Photo courtesy of Florida Atlantic Athletics

The peace, the calm, and the serenity.

For Florida Atlantic wide receiver Aaron Young, this is what he believes separates Buddhism from other ways of thinking.

Young first found the topic of Buddhism while at Duke. While taking a class about Buddhist art sculptures, the wide receiver became interested in Buddhism thinking.

“My major at Duke was art history with a concentration in architecture,” Young said. “So, I needed a credit that fulfilled an Asian/Middle Eastern geography location class. … So, that’s how I ended up taking that class. I’m very thankful that I was able to take that class.”

Taking it a Step Further

Although the class mainly focused on the art sculptures, it was enough for Young to continue researching Buddhism outside of the classroom.

“That course really focused mainly on the sculpture aspect of ancient Chinese Buddhist art. It really just influenced me to do my own research,” Young said. “A lot of the readings we had on it kind of delved into Buddhism, but not too far. So, I kind of had to do my own research, get a couple of books on my own and that’s what kind of made me become more interested in it.”

Although many consider Buddhism a religion that has its roots in India dating back to more than 2,500 years ago, Young does not believe it is such. Young believes that Buddhism is actually a mindset — a way of thinking. That’s what interests him most about it.

“Namely, it was the power the mind has over the body. A lot of the things that are kind of parallel to events that have happened to me in my life and different ways to cope with them,” Young said. “I actually don’t consider Buddhism a religion at all. It’s more of a mastery of mind — kind of a state of being, really.”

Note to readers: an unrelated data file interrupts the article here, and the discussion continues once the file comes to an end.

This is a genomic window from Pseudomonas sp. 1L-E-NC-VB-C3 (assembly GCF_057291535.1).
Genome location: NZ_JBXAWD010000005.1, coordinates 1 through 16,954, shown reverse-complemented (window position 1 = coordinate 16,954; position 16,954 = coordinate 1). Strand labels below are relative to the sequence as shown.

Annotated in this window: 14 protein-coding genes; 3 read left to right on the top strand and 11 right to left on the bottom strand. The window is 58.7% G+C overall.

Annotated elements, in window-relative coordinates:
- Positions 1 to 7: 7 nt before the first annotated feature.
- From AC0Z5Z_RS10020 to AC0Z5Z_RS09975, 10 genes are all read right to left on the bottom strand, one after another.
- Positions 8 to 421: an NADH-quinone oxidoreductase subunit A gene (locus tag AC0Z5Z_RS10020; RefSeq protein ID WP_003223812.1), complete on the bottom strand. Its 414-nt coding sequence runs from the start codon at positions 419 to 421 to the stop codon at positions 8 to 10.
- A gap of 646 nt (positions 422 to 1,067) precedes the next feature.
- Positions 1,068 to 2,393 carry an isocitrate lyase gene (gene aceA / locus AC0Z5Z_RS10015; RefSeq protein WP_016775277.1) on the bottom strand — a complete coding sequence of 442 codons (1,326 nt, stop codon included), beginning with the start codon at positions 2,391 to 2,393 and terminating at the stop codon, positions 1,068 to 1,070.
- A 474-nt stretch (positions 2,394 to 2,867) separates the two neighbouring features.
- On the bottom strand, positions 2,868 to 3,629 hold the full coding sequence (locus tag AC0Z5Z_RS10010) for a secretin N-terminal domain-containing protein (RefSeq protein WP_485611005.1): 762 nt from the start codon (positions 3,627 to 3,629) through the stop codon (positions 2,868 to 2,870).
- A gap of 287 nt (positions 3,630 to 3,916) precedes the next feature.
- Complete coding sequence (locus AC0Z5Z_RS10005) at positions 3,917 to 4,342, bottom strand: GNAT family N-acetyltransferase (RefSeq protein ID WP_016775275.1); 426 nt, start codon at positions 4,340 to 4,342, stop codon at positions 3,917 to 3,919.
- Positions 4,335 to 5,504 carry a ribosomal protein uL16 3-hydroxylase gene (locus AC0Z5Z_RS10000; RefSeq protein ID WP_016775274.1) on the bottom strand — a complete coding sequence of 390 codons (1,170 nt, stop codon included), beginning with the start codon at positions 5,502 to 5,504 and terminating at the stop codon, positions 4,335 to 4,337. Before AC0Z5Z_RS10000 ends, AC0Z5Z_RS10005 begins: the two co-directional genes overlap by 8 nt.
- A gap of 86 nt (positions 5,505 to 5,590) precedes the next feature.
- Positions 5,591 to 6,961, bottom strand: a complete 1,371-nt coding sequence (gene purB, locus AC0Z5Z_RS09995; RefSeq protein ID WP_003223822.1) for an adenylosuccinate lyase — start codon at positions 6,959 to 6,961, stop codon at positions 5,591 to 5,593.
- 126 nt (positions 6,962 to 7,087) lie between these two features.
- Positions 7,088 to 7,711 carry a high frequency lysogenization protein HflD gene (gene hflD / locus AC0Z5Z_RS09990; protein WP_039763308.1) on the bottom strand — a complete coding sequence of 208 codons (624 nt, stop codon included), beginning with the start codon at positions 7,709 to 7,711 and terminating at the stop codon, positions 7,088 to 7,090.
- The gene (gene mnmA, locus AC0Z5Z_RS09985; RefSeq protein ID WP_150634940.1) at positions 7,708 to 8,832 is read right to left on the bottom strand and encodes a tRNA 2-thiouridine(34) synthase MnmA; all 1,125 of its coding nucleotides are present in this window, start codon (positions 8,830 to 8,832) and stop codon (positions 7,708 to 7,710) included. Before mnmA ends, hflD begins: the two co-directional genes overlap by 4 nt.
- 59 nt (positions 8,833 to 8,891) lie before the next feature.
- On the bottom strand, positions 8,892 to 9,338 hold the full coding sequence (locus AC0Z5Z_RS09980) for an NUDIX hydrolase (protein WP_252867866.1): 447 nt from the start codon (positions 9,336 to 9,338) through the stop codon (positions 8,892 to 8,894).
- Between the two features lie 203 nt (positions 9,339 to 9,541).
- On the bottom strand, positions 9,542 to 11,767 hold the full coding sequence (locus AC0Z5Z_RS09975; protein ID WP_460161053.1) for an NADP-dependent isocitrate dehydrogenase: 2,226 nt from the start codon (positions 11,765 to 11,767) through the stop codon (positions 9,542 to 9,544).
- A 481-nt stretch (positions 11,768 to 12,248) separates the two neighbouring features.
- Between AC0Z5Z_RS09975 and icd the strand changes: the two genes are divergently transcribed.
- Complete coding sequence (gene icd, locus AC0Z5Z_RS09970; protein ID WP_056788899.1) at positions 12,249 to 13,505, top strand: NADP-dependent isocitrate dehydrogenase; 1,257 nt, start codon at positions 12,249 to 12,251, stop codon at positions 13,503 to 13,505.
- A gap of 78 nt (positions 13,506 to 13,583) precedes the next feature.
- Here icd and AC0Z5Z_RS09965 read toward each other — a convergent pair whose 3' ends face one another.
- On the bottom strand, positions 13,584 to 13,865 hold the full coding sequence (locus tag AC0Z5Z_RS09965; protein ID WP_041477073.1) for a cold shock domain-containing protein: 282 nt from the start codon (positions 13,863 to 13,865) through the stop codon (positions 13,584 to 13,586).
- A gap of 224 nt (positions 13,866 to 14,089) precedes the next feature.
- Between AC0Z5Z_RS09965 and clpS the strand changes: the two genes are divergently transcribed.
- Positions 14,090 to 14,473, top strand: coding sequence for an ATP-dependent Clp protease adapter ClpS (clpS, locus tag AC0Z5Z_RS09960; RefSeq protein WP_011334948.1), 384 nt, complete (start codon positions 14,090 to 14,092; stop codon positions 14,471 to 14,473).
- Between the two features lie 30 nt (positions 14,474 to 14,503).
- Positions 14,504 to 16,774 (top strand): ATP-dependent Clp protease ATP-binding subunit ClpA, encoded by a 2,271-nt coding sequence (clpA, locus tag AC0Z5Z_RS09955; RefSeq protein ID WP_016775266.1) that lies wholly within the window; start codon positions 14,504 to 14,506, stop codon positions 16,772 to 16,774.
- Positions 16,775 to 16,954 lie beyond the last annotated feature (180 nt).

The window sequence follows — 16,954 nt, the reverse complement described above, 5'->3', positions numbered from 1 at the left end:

Witnessing the Benefits

Young has since transferred to Florida Atlantic. That’s where he will play out his final season of eligibility. Despite the change of scenery, Young has continued to use the teachings to help him in situations where he believes it can be beneficial. Young recalled some times while at Duke that Buddhism helped him.

“I was going through a few tough situations at Duke, on separate occasions throughout the year,” he recalled. “There are a couple times that I believe [I] handled them poorly, and there are a few times that I handled them correctly.

“The times that I believe I handled them correctly were after I took the Buddhist teachings and applied them to those certain situations,” Young continued. “I think it kind of allowed me to mature. And seeing them from a different perspective than I had previously done before, I think it made me grow up and view things differently than how I had previously.”

Taking a step back has helped Young look at things in a different way. He believes that the same process could help others in situations that may not present themselves as advantageous.

“I see a lot of people around me almost blow their composure when things don’t go their way or things don’t go the way they want them to,” said Young. “I think Buddhism helped me really realize to take a step back and look at things from a different perspective. Keep my head on straight, don’t get too caught up in the moment. Realize the bigger picture, see the light out of the dark.”

Something to Teach

Since originally finding out about Buddhism, Young has not had the chance to teach other people about Buddhism. Young believes this is likely because people view Buddhism as a religion. In the future, Young would like to teach others about it, should the opportunity present itself.

“Yes, definitely. I think a lot of people get too wrapped up in the thought that it’s a religion and you’re praying to a Buddha. A lot of people don’t really like that because they already have their pre-disposed beliefs,” Young said. “But I think I would like to at least inform people that it’s not what you may think it is and it can be very helpful for your life.”

When asked how he would explain Buddhism to someone interested in learning more, Young offered the following explanation:

“I would tell you that Buddhism is not a religion; there’s not a holy deity that is being worshiped or praised. It’s a mind-state, it’s a level of calmness. It’s a level of mindfulness that allows you to, not necessarily manipulate, but conform any situation into a positive one — seeing the good out of all the bad. Making a positive out of any negative that’s thrown in your life. I actually recently picked up the practice of meditation and I think that it’s something very important that people don’t really see, or overlook. I think Buddhism overall is a mind-state that’s to be achieved.”